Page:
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The Tour Report

March 23 2011

2:10 PM

Equipment roundup: PGA TOUR

Live Report Image
Greenwood/Getty Images
Gary Woodland's Titleist 503i driving iron came in handy often at last week's Transitions Championship, such as here on the second hole, a 435-yard par-4.

Standing on the 18th tee Sunday at the Transitions Championship with a first TOUR win possible if he could make par, Gary Woodland had to find the fairway.

A driver wasn’t the smart play for the big hitter. His caddie talked him out of a 3-wood.

Woodland instead hit the fairway – and eventually won – with a Titleist 503i driving iron.

Old school.

Some may call it a 2-iron or utility iron or an iron-type hybrid, but the club is essentially a driving iron -- and those two words aren’t heard much anymore in an era of hybrids and higher-lofted fairway woods, for both pros and amateurs.

Titleist no longer makes the 503i (Woodland’s is 18 degrees) and never sold it to the public.

“The trend on TOUR, and certainly in the market, is towards more playable, higher-launching hybrids like the new (Titleist) 910,” said Joe Gomes, director of communications for Acushnet Company. “It is used by only a very small number of players and they are typically either high ball speed (like Woodland) or high spin.”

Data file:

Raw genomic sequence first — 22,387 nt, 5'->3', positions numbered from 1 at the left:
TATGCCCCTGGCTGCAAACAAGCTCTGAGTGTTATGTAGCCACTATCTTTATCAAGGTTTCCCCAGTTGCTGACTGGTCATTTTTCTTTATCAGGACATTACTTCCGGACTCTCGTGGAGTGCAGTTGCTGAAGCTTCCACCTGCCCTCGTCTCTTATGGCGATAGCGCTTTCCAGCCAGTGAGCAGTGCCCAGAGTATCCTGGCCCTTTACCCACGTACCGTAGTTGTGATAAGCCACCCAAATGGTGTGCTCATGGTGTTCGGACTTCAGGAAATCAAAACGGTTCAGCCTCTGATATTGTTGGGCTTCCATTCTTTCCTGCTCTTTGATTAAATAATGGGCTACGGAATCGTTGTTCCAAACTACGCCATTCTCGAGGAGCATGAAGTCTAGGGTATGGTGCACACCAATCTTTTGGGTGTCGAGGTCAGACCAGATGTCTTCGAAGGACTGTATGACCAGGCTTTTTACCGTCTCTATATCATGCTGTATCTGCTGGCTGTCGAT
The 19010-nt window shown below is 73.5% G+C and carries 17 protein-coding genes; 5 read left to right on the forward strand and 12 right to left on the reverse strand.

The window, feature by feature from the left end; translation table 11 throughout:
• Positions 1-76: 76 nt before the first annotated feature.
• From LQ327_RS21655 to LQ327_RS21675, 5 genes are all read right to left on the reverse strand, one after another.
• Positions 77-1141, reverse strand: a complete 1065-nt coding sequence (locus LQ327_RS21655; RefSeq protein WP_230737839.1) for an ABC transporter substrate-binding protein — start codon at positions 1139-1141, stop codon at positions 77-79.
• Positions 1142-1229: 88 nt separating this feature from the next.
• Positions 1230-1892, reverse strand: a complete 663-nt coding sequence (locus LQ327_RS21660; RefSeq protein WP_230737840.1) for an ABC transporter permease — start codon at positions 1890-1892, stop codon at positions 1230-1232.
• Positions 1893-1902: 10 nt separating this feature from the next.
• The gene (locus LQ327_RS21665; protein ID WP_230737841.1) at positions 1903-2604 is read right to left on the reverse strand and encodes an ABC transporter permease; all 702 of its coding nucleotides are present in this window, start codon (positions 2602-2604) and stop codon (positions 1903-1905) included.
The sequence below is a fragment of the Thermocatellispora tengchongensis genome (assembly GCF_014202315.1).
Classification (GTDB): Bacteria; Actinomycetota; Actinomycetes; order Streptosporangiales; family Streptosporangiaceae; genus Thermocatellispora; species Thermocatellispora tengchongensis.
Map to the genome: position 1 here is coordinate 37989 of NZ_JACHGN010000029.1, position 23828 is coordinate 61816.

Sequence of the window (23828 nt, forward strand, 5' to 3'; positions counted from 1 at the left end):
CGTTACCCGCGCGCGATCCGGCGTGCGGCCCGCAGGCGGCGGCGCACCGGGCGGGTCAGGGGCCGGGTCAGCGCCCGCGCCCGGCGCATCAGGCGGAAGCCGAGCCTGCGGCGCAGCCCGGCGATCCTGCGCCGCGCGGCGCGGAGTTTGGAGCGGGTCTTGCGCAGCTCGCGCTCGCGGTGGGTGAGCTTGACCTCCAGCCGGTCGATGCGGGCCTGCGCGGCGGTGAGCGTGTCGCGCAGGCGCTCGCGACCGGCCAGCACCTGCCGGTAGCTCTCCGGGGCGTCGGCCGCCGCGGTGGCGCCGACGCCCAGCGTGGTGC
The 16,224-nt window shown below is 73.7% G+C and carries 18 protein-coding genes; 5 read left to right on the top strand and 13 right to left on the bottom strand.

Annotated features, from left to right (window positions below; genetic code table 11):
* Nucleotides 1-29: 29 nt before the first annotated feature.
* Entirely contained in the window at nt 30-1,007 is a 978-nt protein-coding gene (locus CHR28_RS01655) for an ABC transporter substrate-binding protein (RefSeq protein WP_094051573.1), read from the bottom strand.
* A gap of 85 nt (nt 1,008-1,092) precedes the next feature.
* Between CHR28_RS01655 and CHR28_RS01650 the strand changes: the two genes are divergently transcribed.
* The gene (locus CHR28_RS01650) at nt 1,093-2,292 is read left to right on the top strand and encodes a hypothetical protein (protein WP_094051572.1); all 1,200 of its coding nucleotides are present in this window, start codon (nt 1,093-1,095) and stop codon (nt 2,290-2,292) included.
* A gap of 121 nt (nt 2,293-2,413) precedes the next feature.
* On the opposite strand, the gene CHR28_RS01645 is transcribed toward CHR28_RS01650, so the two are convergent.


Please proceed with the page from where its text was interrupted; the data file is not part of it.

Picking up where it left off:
Only five TOUR pros carry the muscle-back forged 503i – David Duval, Bobby Gates, Michael Sim, Kyle Stanley and Woodland – and you’d be hard-pressed to find too many more driving irons from other manufacturers in TOUR bags.

But for a guy like Woodland who doesn’t lack for driving distance (299.5 yards, eighth on TOUR) and can use some help in accuracy (56.58 percent, 144 th), there’s still room for a driving iron. He doesn’t carry a hybrid or any fairway metal other than a 3-wood.

At Innisbrook last week, he rarely pulled driver.

“Four to five (per round), just depending on the wind,” Woodland said. “The wind switched a little bit (Sunday), so I think I hit maybe five, but it’s mostly about four a day.”

● Justin Rose faded on Sunday at the Transitions after starting the day in the lead, but the twin 65s he shot on Friday and Saturday were the low 36 holes on TOUR this year and a first for the Copperhead course. The TaylorMade staff player gave some credit to a Scotty Cameron putter fished out of the garage.

“I used it at the ’08 Masters, I putted nicely at the time. It’s just a different look,” Rose said Friday after the first 65, where he was T12 in putts. “I think that’s what I needed. I had the (TaylorMade) Ghost, which had a lot of lines on it and I just thought I was getting a little bit too technical.

“I feel like I’m threatening the hole from 20, 25 feet more than I have been all year.”

● According to E. Michael Johnson of Golf World, Sergio Garcia was swinging some serious lumber at Transitions, his first TOUR event of the year. His TaylorMade R11 and Burner SuperFast 2.0 fairway woods had Mitsubishi Diamana shafts weighing 103 grams, the heaviest in the field. That’s twice as heavy as some players’ shafts, and for a guy standing 5-foot-10 and 160 pounds.

● Forget having just one’s initials on the back of clubs, Alex Cejka stamps his yardages (in meters) on the back of his wedges. He explains here. –John Schwarb